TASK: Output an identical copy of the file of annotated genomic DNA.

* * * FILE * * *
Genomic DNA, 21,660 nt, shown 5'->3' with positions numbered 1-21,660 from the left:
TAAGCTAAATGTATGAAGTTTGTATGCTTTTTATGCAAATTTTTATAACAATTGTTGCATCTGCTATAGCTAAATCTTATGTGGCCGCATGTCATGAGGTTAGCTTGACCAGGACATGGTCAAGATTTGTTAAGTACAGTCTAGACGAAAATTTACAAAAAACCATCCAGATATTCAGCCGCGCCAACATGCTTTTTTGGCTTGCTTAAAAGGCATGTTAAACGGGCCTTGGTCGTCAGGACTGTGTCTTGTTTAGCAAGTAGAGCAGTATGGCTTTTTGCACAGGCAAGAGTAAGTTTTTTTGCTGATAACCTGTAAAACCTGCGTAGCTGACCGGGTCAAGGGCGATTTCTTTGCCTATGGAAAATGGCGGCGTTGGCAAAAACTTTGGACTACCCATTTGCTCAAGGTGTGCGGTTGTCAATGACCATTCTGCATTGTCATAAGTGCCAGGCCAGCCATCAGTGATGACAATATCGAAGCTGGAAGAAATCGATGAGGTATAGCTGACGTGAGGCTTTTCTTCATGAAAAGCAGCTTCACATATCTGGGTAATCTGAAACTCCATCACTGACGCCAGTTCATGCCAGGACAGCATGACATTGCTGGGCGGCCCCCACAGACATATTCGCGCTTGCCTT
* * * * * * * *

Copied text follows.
Genomic DNA, 21,660 nt, shown 5'->3' with positions numbered 1-21,660 from the left:
TAAGCTAAATGTATGAAGTTTGTATGCTTTTTATGCAAATTTTTATAACAATTGTTGCATCTGCTATAGCTAAATCTTATGTGGCCGCATGTCATGAGGTTAGCTTGACCAGGACATGGTCAAGATTTGTTAAGTACAGTCTAGACGAAAATTTACAAAAAACCATCCAGATATTCAGCCGCGCCAACATGCTTTTTTGGCTTGCTTAAAAGGCATGTTAAACGGGCCTTGGTCGTCAGGACTGTGTCTTGTTTAGCAAGTAGAGCAGTATGGCTTTTTGCACAGGCAAGAGTAAGTTTTTTTGCTGATAACCTGTAAAACCTGCGTAGCTGACCGGGTCAAGGGCGATTTCTTTGCCTATGGAAAATGGCGGCGTTGGCAAAAACTTTGGACTACCCATTTGCTCAAGGTGTGCGGTTGTCAATGACCATTCTGCATTGTCATAAGTGCCAGGCCAGCCATCAGTGATGACAATATCGAAGCTGGAAGAAATCGATGAGGTATAGCTGACGTGAGGCTTTTCTTCATGAAAAGCAGCTTCACATATCTGGGTAATCTGAAACTCCATCACTGACGCCAGTTCATGCCAGGACAGCATGACATTGCTGGGCGGCCCCCACAGACATATTCGCGCTTGCCTT